A Comparative Study of the Translation of Image Metaphors of Color in the Shahnameh of Ferdowsi
By Anousheh Shabani,
Isfahan University, Iran
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Metaphors are taken to be the most fundamental form of figurative language, carrying the assumption that terms literally connected with one object can be transferred to another object. A writer/speaker uses metaphor more often than not with the intentions of introducing a new object/concept, offering a more precise meaning, or simply presenting a more poetic effect to his text/speech. The main focus of this study is image metaphors of color in the Shahnameh of Ferdowsi. The study set out to determine how this particular figure of speech is rendered by reviewing two English translations of the work. The framework of the study was Newmark's (1988a) seven suggested procedures for translating metaphors. In addition to determining which of these procedures have been applied in the two translations, the study also aimed at discovering whether any new procedures might have been applied. The study also attempted to find out whether any exclusive patterns were observed in each translator's rendering of the discussed items. The study concluded that out of the seven procedures proposed by Newmark for translating metaphors, Warner & Warner applied five procedures and Davis applied all seven of the procedures in the translation of image metaphors of color. No new procedure was observed in their translations. The translators' choices of procedures for translating these specific items showed that Warner & Warner had a tendency towards the first procedure which resulted in a literal translation of the particular metaphor, whereas Davis had a tendency towards the other six procedures which all led to explicitation, simplification and the production of a reader-oriented text. Key terms: the Shahnameh, figurative language, metaphor, image metaphor of color, translation procedure 1. Introduction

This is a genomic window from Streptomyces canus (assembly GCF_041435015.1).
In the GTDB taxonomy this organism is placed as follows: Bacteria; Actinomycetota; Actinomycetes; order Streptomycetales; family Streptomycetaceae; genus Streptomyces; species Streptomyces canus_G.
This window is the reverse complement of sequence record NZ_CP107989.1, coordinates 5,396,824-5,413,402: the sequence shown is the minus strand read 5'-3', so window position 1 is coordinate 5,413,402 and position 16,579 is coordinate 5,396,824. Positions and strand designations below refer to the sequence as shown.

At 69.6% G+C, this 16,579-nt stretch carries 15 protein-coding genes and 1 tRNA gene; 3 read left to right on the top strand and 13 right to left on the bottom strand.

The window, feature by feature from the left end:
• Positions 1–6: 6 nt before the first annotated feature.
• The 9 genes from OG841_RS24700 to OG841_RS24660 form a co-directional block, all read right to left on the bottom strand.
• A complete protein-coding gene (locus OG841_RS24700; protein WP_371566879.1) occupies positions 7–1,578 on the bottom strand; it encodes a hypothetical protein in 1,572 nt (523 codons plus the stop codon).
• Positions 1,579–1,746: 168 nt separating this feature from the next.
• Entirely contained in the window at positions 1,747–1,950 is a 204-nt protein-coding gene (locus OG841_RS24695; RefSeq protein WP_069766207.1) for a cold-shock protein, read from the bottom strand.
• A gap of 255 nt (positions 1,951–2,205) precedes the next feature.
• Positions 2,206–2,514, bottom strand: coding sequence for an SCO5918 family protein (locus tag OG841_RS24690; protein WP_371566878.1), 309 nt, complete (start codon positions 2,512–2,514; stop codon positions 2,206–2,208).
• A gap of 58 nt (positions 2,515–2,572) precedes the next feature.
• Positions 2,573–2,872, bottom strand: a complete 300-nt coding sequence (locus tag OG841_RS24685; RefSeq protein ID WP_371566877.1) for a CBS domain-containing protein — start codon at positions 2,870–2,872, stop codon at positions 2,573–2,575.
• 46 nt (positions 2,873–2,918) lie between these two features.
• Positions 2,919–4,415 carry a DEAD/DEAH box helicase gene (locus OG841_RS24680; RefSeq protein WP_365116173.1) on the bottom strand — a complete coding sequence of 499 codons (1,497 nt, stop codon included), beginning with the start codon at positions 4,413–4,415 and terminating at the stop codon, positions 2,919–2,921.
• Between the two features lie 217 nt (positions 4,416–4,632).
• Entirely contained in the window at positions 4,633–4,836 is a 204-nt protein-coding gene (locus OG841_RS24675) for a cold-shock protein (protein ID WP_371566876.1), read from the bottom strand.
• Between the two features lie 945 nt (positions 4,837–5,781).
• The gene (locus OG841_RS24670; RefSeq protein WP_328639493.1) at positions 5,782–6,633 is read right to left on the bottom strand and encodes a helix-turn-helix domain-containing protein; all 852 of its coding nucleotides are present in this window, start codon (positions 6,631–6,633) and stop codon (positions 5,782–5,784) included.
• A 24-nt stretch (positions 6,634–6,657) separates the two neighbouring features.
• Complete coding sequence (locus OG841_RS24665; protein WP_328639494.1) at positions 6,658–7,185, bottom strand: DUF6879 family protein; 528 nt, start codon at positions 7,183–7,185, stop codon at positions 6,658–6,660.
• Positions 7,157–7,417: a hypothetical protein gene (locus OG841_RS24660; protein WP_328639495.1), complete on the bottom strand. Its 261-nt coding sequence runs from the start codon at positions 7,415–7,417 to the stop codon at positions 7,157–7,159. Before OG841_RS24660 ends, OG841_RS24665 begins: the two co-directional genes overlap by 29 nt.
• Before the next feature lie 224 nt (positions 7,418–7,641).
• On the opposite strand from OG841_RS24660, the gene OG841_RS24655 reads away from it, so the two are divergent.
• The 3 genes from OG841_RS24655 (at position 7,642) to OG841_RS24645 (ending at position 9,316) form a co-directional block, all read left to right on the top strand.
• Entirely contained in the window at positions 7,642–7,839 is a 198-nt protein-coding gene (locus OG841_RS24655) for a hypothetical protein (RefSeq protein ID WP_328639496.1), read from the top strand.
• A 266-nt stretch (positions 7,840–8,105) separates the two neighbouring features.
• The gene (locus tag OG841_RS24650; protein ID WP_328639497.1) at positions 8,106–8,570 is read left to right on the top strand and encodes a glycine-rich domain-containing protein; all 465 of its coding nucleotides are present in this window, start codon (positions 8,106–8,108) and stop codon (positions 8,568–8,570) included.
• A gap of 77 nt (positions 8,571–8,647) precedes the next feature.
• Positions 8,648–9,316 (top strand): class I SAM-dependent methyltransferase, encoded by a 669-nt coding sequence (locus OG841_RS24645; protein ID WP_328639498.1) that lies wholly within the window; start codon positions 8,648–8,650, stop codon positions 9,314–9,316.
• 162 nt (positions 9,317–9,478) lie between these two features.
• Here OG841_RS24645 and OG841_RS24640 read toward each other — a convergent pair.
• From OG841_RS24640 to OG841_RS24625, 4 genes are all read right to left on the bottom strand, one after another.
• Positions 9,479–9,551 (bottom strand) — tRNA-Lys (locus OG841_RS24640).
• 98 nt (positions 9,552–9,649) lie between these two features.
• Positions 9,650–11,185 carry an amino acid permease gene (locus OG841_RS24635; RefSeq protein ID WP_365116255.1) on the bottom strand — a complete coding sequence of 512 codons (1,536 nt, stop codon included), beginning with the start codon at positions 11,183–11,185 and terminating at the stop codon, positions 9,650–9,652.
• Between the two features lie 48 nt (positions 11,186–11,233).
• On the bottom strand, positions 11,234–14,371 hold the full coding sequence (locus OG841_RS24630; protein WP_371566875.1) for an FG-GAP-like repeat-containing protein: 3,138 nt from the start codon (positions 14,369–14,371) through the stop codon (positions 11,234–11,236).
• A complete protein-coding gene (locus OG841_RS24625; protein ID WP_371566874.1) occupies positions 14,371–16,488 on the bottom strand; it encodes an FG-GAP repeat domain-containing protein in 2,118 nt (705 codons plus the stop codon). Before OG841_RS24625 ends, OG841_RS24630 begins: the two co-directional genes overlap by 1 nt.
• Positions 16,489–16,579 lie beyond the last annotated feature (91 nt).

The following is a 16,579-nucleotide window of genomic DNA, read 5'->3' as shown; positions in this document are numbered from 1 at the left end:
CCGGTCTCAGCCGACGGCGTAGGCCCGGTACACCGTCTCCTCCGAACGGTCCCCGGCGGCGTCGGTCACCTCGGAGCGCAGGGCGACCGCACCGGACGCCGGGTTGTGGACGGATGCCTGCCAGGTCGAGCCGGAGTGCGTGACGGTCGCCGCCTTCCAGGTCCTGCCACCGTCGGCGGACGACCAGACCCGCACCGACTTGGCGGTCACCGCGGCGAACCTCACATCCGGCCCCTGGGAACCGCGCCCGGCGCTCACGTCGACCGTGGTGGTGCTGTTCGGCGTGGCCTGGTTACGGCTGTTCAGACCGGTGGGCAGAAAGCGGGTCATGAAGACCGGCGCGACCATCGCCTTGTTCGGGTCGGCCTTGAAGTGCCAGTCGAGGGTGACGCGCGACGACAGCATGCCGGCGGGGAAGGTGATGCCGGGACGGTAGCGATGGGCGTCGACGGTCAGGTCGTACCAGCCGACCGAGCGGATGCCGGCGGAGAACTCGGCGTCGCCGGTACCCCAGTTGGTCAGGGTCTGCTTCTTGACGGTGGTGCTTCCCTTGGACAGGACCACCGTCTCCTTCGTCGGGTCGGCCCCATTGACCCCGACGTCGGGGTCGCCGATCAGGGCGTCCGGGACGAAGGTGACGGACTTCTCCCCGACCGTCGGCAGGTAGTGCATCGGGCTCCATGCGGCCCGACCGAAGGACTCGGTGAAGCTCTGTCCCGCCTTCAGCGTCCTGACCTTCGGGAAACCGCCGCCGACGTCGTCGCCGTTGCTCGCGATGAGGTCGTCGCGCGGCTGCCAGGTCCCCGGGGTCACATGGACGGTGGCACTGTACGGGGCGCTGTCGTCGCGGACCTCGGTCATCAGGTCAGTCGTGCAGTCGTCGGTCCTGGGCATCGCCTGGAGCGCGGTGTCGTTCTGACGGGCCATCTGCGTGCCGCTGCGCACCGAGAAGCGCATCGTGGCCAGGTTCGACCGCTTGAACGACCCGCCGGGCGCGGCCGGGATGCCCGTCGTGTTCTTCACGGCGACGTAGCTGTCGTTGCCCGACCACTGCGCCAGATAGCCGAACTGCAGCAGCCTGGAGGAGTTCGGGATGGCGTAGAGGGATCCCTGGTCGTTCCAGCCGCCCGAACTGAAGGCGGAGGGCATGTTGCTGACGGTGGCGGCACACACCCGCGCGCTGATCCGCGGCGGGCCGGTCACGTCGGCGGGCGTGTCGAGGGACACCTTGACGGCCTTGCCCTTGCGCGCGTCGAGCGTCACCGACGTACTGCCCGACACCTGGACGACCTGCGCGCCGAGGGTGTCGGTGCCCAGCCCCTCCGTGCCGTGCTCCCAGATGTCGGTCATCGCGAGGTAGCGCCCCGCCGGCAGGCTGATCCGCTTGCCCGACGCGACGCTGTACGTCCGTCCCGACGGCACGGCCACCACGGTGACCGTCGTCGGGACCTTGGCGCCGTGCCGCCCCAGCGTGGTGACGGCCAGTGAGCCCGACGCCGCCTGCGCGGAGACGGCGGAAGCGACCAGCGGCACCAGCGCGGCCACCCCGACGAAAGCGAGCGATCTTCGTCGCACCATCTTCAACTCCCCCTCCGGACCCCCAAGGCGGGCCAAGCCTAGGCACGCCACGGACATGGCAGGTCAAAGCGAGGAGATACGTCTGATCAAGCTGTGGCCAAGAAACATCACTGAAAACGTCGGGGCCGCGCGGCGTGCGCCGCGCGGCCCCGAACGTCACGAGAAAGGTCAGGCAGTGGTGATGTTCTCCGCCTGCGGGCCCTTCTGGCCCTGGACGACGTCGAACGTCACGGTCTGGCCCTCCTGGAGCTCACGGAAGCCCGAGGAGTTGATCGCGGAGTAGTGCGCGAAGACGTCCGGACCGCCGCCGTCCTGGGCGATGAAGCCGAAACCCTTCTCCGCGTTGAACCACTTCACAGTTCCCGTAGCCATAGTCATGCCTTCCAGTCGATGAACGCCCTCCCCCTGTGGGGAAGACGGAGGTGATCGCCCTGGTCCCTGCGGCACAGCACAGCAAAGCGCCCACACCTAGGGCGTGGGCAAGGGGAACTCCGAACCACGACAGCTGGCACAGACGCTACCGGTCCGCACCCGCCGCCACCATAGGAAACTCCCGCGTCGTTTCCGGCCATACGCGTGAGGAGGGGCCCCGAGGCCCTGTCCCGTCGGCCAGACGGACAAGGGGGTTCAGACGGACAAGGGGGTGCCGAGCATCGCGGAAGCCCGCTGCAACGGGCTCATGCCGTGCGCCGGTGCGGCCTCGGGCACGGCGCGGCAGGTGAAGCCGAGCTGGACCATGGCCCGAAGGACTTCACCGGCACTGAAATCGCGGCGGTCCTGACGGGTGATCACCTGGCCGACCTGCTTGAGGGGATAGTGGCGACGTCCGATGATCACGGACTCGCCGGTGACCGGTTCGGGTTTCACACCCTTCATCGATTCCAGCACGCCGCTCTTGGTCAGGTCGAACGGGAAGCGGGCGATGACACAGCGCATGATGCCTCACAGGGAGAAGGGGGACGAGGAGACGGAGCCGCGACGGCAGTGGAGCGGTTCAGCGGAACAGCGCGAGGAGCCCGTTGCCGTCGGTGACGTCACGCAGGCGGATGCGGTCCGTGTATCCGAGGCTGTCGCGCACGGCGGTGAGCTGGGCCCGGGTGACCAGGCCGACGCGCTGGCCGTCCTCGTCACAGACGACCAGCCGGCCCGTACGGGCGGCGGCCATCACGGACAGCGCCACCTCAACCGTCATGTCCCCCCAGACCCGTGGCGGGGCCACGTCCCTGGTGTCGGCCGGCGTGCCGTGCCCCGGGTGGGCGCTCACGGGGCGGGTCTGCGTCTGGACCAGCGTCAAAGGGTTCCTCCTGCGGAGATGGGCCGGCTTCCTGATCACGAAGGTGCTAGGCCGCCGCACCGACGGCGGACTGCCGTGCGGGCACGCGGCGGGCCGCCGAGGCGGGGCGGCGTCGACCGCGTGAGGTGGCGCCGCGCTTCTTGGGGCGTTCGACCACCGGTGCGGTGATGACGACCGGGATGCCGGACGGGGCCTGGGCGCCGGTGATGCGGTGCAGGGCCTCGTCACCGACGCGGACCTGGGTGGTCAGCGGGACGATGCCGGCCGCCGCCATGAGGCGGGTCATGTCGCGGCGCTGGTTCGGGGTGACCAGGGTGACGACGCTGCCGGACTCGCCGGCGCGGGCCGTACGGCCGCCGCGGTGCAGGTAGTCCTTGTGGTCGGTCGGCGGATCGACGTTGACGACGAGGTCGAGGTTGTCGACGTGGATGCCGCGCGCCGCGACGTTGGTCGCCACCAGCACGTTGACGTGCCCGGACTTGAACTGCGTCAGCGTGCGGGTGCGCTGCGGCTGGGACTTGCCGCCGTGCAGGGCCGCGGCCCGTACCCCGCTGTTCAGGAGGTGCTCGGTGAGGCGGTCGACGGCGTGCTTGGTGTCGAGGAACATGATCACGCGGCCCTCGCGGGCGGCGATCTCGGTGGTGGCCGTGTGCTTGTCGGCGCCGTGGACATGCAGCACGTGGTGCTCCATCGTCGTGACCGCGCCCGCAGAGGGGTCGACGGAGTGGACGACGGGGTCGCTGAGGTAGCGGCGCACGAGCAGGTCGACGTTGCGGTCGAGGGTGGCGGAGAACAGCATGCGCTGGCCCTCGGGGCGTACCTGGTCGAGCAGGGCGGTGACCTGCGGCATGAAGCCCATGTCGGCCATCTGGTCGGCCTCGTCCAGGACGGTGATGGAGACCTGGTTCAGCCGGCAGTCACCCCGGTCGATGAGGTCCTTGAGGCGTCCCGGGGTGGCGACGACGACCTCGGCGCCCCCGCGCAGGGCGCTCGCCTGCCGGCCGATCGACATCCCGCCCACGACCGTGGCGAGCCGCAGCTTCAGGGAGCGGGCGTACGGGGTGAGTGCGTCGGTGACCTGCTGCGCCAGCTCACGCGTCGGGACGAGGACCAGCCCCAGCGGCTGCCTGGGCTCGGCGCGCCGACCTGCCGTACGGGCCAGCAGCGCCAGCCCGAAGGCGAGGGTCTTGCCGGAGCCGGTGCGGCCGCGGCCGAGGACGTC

Translation, as Catford (1965) defines it, is "an act of transference, in which a text from the source language is replaced by its equivalent in the target language" (p.20). Newmark's (1988b, p.5) more modern version of the term is "often, though not by any means always, rendering the meaning of a text into another language in the way that the author intended the text." Even the mere thought of inferring from these two definitions that the task of a translator and the whole translation process is a simple one seems a naiveté on the part of the inexperienced. Any given source text intended for translation, regardless of its text-type, is required to undergo a close reading in order to understand what it is about, and then an analysis from the point of view of the translator. The analysis stage consists of determining the intention of the text - which, according to Newmark (1988a), represents the SL writer's attitude to the subject matter – and also the style in which it is written. Being attentive to the selected lexicon, the syntax, figures of speech, neologisms, punctuations, names, and many more is a vital role the translator plays in the process of translation. In the case of poetry, apart from all the above features there is a surplus of sound effects such as rhyme, meter, assonance, alliteration, stress, onomatopoeia. The most common goal among translators is, and always should be, to create the same effect on the target reader as the original writer had intended for his readers. In Nida's own words, "the relationship between receptor and message should be substantially the same as that which existed between the original receptors and the message" (Nida, 1964a, p.159). Understanding and analyzing figurative language in a text, as mentioned above, is one of the difficult processes in translation. One of these figures of speech is metaphor which is considered by linguists as...
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